A bipartisan bill to elevate the status of the U.S. special envoy on anti-Semitism was reintroduced on Thursday as the 116th Congress commenced.
Rep. Chris Smith (R-N.J.) proposed again the Special Envoy to Monitor and Combat Anti-Semitism Act that, if enacted, would upgrade the status of the special envoy to combat anti-Semitism—a position the State Department has left vacant for 20 months—to an ambassadorship requiring Senate confirmation.
The president would be required to fill the position within 90 days. The special-envoy position is currently vacant and has been so since the start of the Trump administration.
“We are seeing a precipitous rise in anti-Semitism around the world, manifested through acts of violence against Jews and synagogues, insults, slurs, threats and criticism of Israel that meets the criteria of what Soviet refusenik and religious prisoner Natan Sharansky called the ‘three Ds’: demonization, double-standard and de-legitimization,” said Smith, a co-chair of the Bipartisan Congressional Task Force for Combating Anti-Semitism.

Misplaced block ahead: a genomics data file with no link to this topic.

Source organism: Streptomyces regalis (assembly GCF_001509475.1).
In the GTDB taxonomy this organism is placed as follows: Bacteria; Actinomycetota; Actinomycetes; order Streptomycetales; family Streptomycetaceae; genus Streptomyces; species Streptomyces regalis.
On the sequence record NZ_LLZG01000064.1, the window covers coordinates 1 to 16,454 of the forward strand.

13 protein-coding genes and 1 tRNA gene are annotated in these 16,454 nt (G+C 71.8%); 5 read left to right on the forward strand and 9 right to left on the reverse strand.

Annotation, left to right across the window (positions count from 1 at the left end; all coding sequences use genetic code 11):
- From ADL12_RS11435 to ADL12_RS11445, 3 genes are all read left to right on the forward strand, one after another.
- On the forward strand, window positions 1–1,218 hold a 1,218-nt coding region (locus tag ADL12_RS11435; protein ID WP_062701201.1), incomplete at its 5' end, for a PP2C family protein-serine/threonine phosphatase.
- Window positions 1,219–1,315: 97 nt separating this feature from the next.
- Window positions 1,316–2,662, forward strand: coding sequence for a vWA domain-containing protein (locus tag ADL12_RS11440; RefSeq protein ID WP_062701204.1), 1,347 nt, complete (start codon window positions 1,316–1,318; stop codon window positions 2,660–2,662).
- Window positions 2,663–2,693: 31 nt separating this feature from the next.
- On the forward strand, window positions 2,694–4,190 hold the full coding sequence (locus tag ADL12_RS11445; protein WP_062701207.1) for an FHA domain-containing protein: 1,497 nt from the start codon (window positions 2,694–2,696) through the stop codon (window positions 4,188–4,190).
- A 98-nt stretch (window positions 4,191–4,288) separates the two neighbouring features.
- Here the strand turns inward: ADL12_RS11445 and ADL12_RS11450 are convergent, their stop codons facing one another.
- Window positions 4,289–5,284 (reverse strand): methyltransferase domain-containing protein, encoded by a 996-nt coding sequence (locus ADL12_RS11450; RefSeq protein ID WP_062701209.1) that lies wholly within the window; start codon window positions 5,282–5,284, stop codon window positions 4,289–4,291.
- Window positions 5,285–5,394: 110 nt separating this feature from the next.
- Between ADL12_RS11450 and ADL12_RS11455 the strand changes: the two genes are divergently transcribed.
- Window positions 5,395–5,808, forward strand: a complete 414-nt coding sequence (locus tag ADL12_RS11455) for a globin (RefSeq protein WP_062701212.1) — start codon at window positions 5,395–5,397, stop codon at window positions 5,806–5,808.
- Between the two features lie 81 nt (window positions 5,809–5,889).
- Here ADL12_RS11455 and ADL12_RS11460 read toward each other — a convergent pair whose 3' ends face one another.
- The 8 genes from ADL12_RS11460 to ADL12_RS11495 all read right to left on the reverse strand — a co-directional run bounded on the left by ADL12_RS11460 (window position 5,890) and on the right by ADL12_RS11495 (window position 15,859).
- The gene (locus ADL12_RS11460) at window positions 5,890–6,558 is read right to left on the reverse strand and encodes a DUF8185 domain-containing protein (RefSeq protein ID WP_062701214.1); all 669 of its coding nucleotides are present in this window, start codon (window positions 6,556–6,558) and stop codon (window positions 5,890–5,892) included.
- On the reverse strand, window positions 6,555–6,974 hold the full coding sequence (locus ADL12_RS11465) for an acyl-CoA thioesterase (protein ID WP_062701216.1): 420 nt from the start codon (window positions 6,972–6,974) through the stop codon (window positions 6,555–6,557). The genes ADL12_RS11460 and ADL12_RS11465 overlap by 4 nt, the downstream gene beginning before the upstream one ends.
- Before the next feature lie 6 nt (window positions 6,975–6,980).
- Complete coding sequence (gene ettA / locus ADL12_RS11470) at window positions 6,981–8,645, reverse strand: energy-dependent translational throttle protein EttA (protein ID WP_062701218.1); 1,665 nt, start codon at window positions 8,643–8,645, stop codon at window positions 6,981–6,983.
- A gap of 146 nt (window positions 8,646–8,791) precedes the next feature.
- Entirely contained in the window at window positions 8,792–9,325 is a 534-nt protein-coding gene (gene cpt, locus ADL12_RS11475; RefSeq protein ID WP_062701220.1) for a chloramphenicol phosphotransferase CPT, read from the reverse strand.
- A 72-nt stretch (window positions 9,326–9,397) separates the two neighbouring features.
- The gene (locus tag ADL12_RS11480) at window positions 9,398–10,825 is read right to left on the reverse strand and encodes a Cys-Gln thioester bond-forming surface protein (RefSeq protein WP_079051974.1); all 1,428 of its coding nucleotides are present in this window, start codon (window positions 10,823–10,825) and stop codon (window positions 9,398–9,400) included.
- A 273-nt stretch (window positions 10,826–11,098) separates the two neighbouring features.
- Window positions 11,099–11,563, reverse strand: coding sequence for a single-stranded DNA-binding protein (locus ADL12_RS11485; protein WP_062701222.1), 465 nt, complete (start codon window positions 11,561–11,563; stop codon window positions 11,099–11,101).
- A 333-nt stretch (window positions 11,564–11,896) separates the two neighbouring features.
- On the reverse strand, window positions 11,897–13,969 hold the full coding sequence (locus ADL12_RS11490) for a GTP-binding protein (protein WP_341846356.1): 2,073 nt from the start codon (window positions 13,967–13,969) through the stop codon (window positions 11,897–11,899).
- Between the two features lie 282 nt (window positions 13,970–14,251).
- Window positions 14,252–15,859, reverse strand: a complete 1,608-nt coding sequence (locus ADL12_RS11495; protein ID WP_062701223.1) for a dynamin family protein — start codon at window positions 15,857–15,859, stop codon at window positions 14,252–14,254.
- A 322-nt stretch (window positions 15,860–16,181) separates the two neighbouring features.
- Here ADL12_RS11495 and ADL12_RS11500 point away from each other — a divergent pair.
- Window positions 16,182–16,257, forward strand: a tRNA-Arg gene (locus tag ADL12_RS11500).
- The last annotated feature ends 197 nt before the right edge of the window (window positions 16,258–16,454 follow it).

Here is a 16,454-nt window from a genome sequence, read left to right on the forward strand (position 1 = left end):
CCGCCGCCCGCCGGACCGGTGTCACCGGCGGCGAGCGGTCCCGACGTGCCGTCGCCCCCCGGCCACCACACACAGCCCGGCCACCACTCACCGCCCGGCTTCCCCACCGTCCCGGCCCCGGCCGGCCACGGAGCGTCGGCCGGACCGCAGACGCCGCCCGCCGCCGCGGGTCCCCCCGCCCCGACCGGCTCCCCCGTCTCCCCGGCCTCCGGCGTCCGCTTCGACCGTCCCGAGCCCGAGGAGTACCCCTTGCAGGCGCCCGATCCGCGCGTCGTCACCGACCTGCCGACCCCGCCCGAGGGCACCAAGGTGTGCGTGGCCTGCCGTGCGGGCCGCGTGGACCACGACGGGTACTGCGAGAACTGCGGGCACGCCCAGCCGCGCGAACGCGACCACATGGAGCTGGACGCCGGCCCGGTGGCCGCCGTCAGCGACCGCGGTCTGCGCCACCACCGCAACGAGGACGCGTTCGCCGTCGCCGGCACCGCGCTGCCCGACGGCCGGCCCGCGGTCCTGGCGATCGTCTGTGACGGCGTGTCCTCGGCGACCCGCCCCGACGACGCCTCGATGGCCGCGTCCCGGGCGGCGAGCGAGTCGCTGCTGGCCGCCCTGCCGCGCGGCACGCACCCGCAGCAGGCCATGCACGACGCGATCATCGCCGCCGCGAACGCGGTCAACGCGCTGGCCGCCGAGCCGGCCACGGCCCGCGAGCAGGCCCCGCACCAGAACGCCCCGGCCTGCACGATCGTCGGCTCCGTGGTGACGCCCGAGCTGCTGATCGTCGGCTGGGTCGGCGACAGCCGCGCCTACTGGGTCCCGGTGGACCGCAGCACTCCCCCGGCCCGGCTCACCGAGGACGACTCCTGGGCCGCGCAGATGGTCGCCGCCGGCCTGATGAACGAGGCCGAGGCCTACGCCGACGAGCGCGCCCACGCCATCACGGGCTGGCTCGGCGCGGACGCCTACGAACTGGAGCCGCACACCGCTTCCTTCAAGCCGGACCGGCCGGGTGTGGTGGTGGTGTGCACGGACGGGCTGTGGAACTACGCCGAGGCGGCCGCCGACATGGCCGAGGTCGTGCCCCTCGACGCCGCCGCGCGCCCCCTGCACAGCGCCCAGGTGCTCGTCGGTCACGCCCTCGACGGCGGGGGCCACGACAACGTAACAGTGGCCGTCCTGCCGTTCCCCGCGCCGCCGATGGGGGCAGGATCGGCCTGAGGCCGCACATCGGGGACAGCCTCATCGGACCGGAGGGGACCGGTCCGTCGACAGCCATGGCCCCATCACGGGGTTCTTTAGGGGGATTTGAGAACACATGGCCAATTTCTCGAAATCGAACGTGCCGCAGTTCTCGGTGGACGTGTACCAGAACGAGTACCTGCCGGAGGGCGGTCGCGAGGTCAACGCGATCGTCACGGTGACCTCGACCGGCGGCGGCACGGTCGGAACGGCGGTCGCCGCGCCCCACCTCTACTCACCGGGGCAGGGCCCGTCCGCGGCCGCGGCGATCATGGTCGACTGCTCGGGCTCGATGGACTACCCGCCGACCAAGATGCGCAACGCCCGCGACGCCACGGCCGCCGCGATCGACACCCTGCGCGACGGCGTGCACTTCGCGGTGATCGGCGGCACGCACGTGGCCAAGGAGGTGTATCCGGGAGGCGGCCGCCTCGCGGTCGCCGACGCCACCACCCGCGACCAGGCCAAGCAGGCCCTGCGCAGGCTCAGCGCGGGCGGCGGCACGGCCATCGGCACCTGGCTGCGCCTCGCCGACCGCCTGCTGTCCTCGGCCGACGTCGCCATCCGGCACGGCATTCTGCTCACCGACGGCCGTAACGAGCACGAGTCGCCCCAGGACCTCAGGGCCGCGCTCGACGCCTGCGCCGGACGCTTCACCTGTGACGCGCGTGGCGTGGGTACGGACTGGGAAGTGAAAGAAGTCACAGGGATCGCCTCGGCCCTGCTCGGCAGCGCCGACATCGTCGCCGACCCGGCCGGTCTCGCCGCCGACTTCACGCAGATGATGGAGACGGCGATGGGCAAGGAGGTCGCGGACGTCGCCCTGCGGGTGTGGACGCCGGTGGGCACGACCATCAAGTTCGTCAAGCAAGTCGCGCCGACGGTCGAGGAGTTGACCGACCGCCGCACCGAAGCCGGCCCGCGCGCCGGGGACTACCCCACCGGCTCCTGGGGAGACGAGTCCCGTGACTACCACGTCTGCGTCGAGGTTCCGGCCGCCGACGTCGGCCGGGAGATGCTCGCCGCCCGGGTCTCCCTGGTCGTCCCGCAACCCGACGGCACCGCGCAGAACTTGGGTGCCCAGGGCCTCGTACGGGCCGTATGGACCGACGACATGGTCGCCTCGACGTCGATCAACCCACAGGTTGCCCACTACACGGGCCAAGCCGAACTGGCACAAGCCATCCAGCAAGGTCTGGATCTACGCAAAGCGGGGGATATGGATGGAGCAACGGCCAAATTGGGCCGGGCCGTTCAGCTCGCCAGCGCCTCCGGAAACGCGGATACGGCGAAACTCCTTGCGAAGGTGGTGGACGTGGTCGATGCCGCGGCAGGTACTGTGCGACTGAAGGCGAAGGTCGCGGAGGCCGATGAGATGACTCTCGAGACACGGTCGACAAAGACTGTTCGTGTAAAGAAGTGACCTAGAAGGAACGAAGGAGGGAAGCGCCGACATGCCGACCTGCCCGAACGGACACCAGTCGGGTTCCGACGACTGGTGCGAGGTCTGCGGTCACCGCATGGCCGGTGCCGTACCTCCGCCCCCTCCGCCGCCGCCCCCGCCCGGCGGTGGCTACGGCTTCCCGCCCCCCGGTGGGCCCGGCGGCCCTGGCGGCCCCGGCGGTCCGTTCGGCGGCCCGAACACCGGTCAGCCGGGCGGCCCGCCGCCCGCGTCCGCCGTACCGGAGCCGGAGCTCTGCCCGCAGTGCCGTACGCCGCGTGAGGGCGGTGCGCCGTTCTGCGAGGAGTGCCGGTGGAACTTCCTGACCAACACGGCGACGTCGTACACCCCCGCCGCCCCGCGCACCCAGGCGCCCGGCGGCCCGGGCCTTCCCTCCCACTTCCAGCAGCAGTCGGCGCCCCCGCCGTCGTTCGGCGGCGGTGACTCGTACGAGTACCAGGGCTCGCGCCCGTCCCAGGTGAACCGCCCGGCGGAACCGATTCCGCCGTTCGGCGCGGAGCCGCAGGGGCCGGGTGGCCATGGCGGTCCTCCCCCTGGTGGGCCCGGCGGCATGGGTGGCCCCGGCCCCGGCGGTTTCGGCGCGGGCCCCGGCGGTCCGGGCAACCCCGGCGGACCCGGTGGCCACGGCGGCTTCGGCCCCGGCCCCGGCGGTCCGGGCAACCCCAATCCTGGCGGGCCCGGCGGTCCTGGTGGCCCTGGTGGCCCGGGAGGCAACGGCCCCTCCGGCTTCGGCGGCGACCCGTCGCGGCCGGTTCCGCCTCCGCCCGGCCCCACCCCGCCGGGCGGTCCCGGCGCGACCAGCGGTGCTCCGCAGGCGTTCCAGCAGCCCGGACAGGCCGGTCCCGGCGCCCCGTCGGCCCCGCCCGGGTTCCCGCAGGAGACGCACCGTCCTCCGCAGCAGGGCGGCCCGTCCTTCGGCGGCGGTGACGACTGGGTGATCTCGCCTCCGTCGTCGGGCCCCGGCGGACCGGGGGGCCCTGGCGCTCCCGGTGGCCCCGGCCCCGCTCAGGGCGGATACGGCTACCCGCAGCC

“The U.S. must be a world leader in standing against this menace, and my legislation would help us redouble our efforts to fight global anti-Semitism,” he continued.
“Now is the time to fill this position and provide all the support necessary to carry out this all-important mission,” added Smith. “The eyes of the world are looking to us to be the leader in the fight against anti-Semitism.”
While the bill overwhelmingly passed the House of Representatives in September, it did not get a vote in the Senate.